The traditional “Santa Claus” rally was notably absent at year end, as stocks ended 2022 on a muted note. Investor concerns have shifted from fear of inflation and higher interest rates to fear of recession. Indeed, it seems to be the consensus of Wall Street pundits that a recession will begin sometime in the first half of 2023, followed by a recovery in the second half. Under this scenario it would follow that the Fed would “pivot” sooner rather than later from interest rate hikes toward cuts, which would fuel a new bull market.
We are somewhat skeptical about this consensus, if not in its conclusion but at least in its timing. First, if we have learned anything about investing, it is to be wary of a widely held consensus view. Warren Buffett once remarked that “you pay a high price for a cheery consensus.”, and we doubt that has changed. But we also believe that there are some inconvenient economic facts that suggest the Fed will be raising interest rates “higher for longer.” The most important such fact is the tightness of the labor market, as demonstrated by the following chart:
As of November 30, 2022, there were 1.7 job openings for every unemployed person, (or 0.6 unemployed persons per job opening), and an unemployment rate of 3.7%. As the chart demonstrates, U.S. companies enjoyed a long period during which the number of unemployed persons per job opening ranged from over 6 at the end of 2009 to about 1 in 2019, right before the pandemic-induced recession briefly spiked that back to 5. But after the sharp and brief recession in the spring of 2020, that number plummeted to 0.6. What does this mean for the Fed’s efforts to tame inflation? It probably means that the Fed will have to work harder and longer to reach its 2% inflation target. Roughly 70% of U.S. GDP is consumption driven, and consumption is driven by the number of employed people and their rate of compensation. With wage growth year-over-year in November of 2022 at 6.2%, and the number of people employed at a record 158.3 million, it appears that the labor market has not meaningfully cooled, even though the rate of compensation increases has decelerated somewhat from earlier in 2022.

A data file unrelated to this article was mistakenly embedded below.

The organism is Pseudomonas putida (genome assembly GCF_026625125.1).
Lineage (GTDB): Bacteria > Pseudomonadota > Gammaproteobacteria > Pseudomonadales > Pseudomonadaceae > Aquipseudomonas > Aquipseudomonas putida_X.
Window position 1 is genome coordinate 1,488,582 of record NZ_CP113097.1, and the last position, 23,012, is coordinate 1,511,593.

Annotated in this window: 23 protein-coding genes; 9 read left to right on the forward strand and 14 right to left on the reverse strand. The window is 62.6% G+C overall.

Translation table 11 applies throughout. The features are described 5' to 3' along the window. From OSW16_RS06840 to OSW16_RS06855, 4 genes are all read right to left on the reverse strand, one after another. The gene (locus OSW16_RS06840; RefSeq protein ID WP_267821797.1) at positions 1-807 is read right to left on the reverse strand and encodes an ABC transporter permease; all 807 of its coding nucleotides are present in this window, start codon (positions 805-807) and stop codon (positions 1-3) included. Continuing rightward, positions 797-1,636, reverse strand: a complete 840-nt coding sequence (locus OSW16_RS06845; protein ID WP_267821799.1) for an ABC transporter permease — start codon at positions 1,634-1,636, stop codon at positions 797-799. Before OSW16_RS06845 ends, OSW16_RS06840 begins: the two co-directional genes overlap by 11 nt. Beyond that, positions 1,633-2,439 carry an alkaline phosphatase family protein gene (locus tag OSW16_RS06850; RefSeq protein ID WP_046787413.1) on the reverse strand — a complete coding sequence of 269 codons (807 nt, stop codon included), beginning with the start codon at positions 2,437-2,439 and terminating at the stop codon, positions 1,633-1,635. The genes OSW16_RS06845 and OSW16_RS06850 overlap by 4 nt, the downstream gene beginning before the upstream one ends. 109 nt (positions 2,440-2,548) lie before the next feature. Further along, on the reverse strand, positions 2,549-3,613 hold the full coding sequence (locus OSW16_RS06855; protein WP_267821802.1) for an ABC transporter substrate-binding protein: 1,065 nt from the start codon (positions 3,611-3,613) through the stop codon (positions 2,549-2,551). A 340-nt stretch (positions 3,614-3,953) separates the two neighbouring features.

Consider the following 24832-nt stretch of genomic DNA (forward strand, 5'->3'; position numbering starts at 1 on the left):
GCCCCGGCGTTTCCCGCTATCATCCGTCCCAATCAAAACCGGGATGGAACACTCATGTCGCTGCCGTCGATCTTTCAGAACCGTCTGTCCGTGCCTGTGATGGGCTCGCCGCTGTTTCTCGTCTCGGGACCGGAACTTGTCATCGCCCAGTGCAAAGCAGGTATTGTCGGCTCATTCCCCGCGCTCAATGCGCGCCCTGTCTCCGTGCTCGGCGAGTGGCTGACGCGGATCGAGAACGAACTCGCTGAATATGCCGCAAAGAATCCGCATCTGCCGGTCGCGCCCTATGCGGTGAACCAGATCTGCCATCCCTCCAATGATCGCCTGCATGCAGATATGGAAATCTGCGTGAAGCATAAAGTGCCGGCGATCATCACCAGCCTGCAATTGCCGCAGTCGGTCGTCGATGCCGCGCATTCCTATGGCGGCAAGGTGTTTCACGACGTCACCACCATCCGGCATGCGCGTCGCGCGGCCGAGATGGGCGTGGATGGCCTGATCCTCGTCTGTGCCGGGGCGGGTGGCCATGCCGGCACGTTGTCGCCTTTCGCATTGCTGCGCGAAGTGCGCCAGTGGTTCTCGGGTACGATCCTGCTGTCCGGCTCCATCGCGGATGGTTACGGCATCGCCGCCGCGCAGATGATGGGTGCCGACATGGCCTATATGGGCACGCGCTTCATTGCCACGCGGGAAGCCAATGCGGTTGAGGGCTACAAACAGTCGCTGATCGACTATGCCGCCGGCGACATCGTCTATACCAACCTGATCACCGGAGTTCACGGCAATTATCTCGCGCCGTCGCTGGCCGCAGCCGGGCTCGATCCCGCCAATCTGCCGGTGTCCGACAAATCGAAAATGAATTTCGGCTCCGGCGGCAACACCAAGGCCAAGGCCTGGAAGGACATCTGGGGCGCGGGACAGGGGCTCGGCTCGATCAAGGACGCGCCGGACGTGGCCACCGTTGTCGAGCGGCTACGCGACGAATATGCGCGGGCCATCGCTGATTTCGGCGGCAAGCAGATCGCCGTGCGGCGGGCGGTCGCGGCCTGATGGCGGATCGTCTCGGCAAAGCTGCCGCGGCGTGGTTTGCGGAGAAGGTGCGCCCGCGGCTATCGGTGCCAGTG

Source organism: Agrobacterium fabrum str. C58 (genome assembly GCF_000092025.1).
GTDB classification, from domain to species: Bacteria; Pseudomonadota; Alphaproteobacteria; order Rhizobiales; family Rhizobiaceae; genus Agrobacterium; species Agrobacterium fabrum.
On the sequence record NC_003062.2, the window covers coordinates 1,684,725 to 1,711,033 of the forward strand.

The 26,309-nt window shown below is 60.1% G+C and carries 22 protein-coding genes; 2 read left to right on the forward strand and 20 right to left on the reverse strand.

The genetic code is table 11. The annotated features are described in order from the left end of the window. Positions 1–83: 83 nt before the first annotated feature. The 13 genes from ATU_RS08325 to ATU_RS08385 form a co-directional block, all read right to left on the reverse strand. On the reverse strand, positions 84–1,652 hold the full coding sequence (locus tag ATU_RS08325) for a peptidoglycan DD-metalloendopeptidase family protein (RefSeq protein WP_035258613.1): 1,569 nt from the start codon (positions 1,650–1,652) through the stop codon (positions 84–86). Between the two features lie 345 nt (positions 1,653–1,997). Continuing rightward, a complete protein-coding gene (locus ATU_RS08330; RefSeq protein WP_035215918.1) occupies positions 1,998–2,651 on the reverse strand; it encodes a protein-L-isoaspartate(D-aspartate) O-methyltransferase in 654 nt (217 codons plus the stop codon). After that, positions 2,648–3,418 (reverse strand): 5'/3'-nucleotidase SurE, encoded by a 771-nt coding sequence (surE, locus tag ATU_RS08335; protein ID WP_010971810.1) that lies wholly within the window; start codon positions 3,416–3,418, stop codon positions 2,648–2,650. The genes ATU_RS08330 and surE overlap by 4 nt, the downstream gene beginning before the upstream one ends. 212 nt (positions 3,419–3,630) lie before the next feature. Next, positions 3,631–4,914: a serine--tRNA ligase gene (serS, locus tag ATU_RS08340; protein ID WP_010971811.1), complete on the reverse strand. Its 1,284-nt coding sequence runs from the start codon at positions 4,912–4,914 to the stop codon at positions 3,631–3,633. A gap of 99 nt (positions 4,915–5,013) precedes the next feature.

We see other factors that indicate a longer slog for the Fed to cool inflation. Joe Carson, a former chief economist at Alliance Bernstein, proposed on his blog that the yield curve inversion which normally presages a recession may be flashing a “false positive”, at least for now. He cites the 11.8% growth (year-over-year through November, shown in the chart below) of bank credit to business, real estate, and consumers, which is the fastest annual growth since 2007. Usually, bank lending drops sharply before the economy enters a recession. Carson concludes that the restrictive credit conditions that precede a recession are not yet present.
More bullish investors might conclude that stronger labor markets and robust credit growth should result in better earnings growth and higher stock prices, at least for as long as they persist in the new year. Unfortunately, we doubt that such a positive result is very likely. First, we see higher labor costs and interest rates contracting profit margins at most companies. But more importantly, we see “higher for longer” interest rates needed to cool the economy impacting stock prices, and particularly prices of longer duration growth and technology stocks. Perhaps the Fed’s policies will produce a “soft landing” for the economy later in the year, but in the past that has proven to be an elusive goal.
What does all this mean for the year ahead? We conclude with Paul DeSisto’s closing remarks in his market commentary of Dec 30,2022:
Until we witness some solid indications of improvements in the inflation outlook and moderating of interest rate increases (the central bank’s “pivot”), cautious investing will be in order. That means cash and money market funds, government, agency and investment grade corporate debt, and stocks of companies that sell the necessities of life and have safe dividends. But the market will eventually return to bullish ways, and when it does it will be with a vengeance. Having funds in highly liquid cash and short-term investments will empower investors to reenter the ring when that happens.
Wishing you a healthy and prosperous New Year!!!